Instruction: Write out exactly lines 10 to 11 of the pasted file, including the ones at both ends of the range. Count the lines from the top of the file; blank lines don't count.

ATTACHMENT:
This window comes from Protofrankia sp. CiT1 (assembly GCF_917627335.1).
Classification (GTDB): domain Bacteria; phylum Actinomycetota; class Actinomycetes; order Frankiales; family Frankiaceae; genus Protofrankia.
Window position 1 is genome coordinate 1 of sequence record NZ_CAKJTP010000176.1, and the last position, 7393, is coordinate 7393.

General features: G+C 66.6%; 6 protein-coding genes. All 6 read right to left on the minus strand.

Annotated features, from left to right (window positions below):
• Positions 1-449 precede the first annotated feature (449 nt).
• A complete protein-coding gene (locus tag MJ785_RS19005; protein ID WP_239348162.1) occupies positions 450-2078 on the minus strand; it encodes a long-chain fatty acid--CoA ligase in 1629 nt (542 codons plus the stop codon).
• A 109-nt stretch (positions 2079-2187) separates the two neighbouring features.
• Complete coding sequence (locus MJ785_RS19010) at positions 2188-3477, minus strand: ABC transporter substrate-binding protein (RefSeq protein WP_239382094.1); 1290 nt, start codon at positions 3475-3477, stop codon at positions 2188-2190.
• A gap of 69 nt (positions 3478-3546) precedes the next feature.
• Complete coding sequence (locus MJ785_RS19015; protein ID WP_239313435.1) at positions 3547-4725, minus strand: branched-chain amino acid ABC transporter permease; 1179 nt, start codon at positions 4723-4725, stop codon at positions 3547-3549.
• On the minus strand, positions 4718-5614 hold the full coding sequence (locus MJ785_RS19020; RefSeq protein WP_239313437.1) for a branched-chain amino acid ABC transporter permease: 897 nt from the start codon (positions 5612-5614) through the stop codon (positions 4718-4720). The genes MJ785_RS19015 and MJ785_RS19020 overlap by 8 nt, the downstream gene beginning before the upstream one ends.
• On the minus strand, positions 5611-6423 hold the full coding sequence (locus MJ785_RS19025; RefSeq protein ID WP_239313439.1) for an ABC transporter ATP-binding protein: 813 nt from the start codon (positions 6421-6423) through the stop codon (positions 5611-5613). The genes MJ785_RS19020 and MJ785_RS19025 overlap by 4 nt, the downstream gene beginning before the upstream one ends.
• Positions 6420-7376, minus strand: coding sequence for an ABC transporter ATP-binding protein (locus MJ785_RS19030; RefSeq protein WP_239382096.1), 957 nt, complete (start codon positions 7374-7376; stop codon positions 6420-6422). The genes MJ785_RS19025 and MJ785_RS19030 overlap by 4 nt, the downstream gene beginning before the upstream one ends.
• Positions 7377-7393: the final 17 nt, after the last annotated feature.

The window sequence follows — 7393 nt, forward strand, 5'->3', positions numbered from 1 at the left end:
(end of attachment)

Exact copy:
• A gap of 69 nt (positions 3478-3546) precedes the next feature.
• Complete coding sequence (locus MJ785_RS19015; protein ID WP_239313435.1) at positions 3547-4725, minus strand: branched-chain amino acid ABC transporter permease; 1179 nt, start codon at positions 4723-4725, stop codon at positions 3547-3549.